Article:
Divisions of theft charges in Indiana

On Behalf of | Sep 9, 2022 | Criminal Defense

You could be forgiven for thinking that all thefts are basically the same: When a person takes something that doesn’t belong to them, that’s theft. In a broad sense, this is true, but the law treats theft as a category of offenses, with different charges and potential penalties depending on the circumstances.

If you have been accused of theft, the exact details of your case can make a big difference to the charges filed against you and the possible consequences of a conviction.

Definition under Indiana law

Indiana law defines theft as knowingly or intentionally exerting unauthorized control over the property of another person, with the intention of depriving that person of its value. Technically, any behavior that meets this definition is theft, and can be charged as a Class A misdemeanor.

However, there are many factors that can raise the stakes in a theft case so that it is treated as a felony, punishable by a year or more behind bars. Furthermore, there are at least a couple levels of felony theft charges.

If the value of the property was between $750 and $50,000, the crime is considered a Level 6 felony, punishable by up to two and a half years in prison. If the value was over $50,000, the theft is considered a Level 5 felony, punishable by up to 6 years in prison.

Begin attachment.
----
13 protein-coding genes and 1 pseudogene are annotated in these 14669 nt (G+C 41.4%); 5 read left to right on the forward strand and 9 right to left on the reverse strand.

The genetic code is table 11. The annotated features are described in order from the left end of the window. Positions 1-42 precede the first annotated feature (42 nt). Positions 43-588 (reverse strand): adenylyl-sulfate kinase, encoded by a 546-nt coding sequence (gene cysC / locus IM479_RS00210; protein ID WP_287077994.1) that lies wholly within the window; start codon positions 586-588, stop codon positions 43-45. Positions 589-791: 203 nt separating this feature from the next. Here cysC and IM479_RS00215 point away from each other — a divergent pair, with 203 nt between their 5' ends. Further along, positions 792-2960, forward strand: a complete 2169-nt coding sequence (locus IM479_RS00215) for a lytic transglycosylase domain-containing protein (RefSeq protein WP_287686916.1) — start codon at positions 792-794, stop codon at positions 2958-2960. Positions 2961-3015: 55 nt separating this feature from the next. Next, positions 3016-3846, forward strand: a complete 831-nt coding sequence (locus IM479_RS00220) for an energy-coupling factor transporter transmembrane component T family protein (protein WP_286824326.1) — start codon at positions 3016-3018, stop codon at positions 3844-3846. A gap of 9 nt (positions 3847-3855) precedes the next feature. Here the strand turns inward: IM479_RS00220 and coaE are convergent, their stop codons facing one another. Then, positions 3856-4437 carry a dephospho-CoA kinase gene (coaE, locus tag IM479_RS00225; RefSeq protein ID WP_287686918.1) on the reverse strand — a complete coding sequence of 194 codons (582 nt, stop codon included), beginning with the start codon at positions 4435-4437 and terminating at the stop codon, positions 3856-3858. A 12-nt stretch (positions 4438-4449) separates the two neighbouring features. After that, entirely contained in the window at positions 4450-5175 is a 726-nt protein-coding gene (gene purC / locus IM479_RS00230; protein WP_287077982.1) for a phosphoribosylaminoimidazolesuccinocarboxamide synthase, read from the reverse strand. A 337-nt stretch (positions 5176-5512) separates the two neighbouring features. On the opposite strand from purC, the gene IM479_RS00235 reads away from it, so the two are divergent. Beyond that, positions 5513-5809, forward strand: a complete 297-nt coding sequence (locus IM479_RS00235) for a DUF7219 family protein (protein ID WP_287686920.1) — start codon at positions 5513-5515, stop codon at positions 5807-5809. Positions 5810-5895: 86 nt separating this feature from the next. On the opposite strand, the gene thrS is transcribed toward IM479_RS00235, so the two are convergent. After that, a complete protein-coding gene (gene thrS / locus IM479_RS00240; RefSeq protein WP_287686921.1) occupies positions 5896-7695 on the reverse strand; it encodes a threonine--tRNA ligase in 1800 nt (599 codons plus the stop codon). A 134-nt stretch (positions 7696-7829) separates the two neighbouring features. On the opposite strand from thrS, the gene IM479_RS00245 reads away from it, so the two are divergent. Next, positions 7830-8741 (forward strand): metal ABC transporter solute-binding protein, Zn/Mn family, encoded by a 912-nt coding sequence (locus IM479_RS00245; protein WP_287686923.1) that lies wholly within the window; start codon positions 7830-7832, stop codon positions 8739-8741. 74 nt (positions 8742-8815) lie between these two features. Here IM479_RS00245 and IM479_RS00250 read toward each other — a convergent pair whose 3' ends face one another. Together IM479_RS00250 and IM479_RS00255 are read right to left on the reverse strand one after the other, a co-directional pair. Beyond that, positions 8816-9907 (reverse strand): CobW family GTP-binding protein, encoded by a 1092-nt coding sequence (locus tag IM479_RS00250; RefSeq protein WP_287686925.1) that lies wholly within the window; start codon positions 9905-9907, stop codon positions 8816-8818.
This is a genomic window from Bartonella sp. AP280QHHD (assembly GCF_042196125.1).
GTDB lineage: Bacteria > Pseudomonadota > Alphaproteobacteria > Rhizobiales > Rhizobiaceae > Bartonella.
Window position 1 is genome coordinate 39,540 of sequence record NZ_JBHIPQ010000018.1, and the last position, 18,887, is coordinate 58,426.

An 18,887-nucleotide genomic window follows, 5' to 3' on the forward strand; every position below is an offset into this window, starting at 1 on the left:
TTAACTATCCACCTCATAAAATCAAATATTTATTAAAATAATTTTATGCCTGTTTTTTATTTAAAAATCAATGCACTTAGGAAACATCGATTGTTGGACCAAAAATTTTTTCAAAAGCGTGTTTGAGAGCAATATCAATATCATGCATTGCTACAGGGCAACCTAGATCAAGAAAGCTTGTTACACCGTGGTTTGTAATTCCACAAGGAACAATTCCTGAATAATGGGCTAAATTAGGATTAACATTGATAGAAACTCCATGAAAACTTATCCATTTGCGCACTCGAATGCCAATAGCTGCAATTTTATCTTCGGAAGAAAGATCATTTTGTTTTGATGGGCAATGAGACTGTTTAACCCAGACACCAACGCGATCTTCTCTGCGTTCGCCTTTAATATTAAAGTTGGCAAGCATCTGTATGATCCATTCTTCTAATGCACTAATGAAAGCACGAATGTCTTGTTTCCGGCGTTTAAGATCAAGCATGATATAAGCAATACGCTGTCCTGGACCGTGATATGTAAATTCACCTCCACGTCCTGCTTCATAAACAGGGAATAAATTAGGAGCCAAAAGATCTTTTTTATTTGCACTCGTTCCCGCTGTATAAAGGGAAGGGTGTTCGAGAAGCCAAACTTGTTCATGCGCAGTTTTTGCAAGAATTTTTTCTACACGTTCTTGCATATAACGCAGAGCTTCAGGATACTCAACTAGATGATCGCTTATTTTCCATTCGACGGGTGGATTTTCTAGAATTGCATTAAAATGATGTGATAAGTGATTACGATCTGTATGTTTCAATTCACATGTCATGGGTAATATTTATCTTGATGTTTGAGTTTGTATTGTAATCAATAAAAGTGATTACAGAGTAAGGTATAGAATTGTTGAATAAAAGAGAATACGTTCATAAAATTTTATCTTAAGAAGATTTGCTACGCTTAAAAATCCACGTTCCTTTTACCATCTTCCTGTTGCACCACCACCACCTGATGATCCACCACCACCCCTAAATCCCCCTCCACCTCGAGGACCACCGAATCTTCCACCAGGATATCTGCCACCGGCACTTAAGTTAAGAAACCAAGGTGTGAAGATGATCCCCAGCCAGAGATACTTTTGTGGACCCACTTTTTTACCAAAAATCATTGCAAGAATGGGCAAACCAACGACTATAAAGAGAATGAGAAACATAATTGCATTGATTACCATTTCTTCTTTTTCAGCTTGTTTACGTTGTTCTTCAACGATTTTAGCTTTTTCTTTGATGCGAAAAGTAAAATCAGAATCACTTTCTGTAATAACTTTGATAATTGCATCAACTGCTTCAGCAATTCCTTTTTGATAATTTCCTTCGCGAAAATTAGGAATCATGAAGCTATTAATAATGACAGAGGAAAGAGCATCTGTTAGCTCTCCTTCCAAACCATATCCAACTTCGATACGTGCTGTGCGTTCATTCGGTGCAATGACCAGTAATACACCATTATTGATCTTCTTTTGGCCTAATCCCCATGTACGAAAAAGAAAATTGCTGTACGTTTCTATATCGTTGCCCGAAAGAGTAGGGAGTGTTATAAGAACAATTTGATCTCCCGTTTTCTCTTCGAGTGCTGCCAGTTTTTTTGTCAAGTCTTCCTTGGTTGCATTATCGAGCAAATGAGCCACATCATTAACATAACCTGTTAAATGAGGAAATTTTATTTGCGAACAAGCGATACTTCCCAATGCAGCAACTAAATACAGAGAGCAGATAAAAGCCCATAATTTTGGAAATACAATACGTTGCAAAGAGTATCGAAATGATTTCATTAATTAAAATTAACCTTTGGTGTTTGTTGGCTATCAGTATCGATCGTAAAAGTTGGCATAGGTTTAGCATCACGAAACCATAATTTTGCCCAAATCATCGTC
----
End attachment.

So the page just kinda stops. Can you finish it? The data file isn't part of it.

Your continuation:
Other types of theft

You may have noticed that the definition above doesn’t say anything about violence, threats of violence, breaking and entering or even whether the defendant has to see the victim face-to-face. With that in mind, you can see how a lot of other charges can fall under the umbrella of theft.

For instance, imagine a case where a defendant is accused of brandishing a gun and threatening to shoot other person unless they handed over their money, and then taking that money. This defendant could be charged with robbery, assault and weapons charges as well as theft.

Non-violent offenses such as fraud and embezzlement may also be types of theft.

Federal charges

It’s also important to note that a wide range of theft crimes can fall under federal law. Many federal theft charges are treated differently depending on the official role of the accused or the purpose of the property.

For instance, anyone found guilty of stealing public money, property or records from the U.S. government can face fines and up to 10 years imprisonment. Likewise, any officer of employee of a U.S. government agency who is found guilty of stealing the property that comes into their possession in the course of their employment can face imprisonment of up to 10 years.

Defending your rights

Everyone who is accused of a crime is entitled to a defense. To build an effective defense strategy, you need to tailor your arguments to the exact charges against you. An experienced criminal defense attorney can advise you on your options.